“What’s the point of compassion for your greatest enemies?. Nineveh was the Third Reich of its day. How much compassion do you have for the Nazis (not to mention their cattle)?”
You’re right, it’s a pretty tall ask. But at least we could make a start on climbing the ladder.
“You’re crazy! Who wants to be the most ethical people in civilisation’s graveyard?”
So where does that leave us? What’s the point of being Jewish?
“Survival is the imperative. After the Holocaust, it’s the 614th commandment. I read that somewhere.”
And how does that play itself out today?
“We sideline the Palestinians. We keep the Americans wrapped around our little finger. We build what the hell we like in Judea and Samaria. We keep Gaza under lock and key. We make sure Iran knows who is boss in the Middle East.”
And how long do you think we can keep this up before too many people start to ask about human rights as well as Jewish rights?
“As long as we can play the eternal victim, we’ll be just fine.”
In the big fish, when you thought all was lost, you sounded very different. You called out to God and said: ‘They that observe lying vanities forsake their own mercy.’
“A later insertion by the rabbis. Not a true reflection of my point of view. That whole prayer, in the belly of the fish, was the kind of defeatist attitude that suited us in our exile. Weak diaspora mentality designed for keeping in with the locals.”
You know, I’m beginning to feel attracted to that whole running away thing you did back then.
“Fine by me. We could do with fewer Jews like you with your naive questions and hypersensitivity. But now who’s trying to run away from God?”
Not from God, definitely not from God. Away from reckless power, away from a tribal self-obsession, away from a mad perversion of Judaism that’s turned nationalism into a Golden Calf. We are the ones who no longer know our right hand from our left. In fact, our whole moral compass has been sent into spasm at the very moment we think we have found our collective redemption.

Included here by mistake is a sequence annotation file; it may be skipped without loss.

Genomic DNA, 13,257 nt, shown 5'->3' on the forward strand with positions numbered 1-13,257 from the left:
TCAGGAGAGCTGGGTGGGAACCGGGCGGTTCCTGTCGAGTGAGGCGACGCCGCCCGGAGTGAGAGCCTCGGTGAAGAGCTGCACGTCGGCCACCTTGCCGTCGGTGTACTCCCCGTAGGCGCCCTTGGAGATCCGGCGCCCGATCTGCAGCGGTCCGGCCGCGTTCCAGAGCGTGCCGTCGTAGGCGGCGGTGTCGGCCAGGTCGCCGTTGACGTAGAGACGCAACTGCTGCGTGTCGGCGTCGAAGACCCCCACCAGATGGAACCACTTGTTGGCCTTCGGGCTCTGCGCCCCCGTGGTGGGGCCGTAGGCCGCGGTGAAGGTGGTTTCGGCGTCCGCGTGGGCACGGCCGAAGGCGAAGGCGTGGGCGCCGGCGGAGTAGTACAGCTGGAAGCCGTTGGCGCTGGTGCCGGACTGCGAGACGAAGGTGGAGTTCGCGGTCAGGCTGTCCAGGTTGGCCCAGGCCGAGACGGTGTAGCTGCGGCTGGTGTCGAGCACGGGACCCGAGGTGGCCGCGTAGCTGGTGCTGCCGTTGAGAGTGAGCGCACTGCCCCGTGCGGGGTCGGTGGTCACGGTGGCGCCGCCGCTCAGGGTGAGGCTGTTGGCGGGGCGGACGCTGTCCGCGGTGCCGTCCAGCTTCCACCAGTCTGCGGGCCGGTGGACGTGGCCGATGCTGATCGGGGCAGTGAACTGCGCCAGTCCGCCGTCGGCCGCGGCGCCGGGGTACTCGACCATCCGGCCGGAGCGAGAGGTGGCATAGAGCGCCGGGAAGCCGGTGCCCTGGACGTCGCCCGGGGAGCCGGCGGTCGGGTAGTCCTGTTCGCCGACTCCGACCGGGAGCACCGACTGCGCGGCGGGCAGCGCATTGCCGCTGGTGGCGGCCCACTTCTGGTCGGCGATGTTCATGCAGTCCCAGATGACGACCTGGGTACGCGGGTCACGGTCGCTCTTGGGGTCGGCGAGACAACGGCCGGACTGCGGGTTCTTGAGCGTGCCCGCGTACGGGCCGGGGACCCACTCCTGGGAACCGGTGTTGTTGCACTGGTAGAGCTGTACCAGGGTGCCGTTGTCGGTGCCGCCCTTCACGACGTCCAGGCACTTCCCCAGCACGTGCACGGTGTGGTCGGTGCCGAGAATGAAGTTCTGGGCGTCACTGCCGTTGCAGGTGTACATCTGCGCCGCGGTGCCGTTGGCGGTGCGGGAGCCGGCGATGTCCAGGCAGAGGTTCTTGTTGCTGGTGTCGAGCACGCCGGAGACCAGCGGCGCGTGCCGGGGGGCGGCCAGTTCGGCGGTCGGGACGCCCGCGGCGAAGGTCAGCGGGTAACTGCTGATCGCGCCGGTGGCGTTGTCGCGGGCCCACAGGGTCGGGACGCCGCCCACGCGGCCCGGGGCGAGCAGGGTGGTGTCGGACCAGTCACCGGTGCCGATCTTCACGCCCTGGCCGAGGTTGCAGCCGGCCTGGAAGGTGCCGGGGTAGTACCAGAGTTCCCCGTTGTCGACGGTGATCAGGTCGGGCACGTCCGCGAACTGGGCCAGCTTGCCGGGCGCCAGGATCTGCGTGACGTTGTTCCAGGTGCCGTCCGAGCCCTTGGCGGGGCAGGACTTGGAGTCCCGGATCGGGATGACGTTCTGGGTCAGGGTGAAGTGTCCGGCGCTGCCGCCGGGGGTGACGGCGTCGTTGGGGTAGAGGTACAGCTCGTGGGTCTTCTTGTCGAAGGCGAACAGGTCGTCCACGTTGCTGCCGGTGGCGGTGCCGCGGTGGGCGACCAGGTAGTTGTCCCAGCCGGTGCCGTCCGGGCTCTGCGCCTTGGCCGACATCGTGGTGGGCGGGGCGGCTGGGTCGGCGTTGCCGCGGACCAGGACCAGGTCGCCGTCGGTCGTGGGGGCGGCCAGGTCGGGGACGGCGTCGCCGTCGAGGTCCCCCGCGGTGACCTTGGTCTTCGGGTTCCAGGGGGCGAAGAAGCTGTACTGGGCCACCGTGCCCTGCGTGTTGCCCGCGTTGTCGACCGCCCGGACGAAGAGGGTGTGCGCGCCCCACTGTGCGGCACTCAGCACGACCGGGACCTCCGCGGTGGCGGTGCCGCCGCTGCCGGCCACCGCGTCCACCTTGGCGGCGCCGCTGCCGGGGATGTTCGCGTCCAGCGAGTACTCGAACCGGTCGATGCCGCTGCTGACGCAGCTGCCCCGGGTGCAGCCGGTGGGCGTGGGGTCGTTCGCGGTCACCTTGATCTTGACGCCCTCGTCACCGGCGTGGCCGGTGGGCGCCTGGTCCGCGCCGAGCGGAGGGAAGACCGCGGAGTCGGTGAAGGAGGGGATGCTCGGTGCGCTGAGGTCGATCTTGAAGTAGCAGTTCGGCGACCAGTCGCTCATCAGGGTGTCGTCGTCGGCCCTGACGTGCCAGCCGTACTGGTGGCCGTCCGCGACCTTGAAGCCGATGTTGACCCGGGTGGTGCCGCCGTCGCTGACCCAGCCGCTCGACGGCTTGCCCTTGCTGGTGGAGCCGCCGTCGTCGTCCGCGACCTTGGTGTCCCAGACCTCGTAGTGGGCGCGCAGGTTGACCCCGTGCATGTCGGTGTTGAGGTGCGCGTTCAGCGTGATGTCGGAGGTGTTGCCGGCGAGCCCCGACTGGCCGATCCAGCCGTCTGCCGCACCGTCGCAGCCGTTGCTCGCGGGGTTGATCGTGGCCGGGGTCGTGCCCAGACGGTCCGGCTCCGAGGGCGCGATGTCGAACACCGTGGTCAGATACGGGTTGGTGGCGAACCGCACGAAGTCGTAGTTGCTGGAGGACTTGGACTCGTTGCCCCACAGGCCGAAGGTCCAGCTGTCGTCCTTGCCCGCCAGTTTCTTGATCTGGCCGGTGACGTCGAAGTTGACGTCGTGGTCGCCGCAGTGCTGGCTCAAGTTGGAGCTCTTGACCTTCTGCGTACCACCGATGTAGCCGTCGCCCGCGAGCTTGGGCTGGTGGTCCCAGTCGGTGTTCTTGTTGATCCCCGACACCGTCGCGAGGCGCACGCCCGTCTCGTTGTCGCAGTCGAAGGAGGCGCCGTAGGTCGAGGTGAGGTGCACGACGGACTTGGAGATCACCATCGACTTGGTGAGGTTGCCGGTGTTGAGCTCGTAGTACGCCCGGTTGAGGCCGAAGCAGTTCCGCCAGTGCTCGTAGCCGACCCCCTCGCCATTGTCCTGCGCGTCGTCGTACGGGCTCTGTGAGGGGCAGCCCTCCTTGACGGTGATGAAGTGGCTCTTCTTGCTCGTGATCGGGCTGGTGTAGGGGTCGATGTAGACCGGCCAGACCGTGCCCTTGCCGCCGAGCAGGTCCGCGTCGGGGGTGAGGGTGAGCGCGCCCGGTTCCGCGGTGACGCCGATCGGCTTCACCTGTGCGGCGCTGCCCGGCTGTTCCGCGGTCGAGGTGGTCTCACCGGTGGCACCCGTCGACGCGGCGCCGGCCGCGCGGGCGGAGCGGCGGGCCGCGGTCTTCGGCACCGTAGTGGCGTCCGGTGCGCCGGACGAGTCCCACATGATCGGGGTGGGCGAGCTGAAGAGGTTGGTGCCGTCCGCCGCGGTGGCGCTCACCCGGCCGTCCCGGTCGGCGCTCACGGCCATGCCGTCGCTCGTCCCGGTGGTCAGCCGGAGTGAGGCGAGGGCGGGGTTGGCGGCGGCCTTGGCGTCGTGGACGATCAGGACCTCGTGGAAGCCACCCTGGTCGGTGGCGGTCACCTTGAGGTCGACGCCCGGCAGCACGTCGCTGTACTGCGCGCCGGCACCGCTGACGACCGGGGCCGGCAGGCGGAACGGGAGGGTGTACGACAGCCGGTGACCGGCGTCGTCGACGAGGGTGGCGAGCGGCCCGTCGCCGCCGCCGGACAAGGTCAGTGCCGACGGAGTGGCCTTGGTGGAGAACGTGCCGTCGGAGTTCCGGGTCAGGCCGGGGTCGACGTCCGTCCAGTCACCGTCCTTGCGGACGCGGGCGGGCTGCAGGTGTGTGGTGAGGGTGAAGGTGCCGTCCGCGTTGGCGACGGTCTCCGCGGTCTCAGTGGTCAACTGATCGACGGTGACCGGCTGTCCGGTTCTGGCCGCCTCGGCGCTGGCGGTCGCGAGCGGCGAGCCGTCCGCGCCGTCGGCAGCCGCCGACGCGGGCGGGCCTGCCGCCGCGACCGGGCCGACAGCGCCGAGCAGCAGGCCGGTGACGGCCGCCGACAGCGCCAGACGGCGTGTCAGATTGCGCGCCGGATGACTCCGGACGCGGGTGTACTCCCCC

“Nice little speech. You and your friends can go back into exile. See if anyone notices.”
I’m not planning to hide like you or wait for the storm to blow over. It’s not a passive exile I have in mind. I’m grabbing the Hebrew covenant and rescuing it from oblivion – one blog post at a time! If I can open a few Jewish eyes to what’s being done in the name of Judaism and the Jewish people then that will be a start.
“I see those murderous terrorist friends of yours in Gaza are still firing rockets into southern Israel. Anything to say?”
Are we really so very innocent? Do we really have not a single thing to answer for? Have you noticed how many more of their children than ours have died across the years? Yet we are the ones who are told to be fearful and feel eternally threatened? Can we never afford to express just a moment of self-reflection or, God forbid, some self-criticism?
“I’ll see you on Yom Kippur then?”
Well, we certainly both have much to atone for in our own ways. You’ve done too much. I’ve not done enough.
“I’ve no idea what you mean. I have a clear conscience.”
I thought you might say that. You know that’s the biggest problem! We can’t even see what we are doing. Delusion and denial and a grand scale! And you know, you are right, I was wrong about you being a comic character. Without doubt, your story is tragic. And now, you can get off my couch and hand over the TV remote, I would like my living room back!
“You can have your living room and the remote. I have bigger fish to fry.”
And with that the man with the seaweed hair was gone.
Happy New Year/Shonah Tovah! And may we all be written in the Book of Life.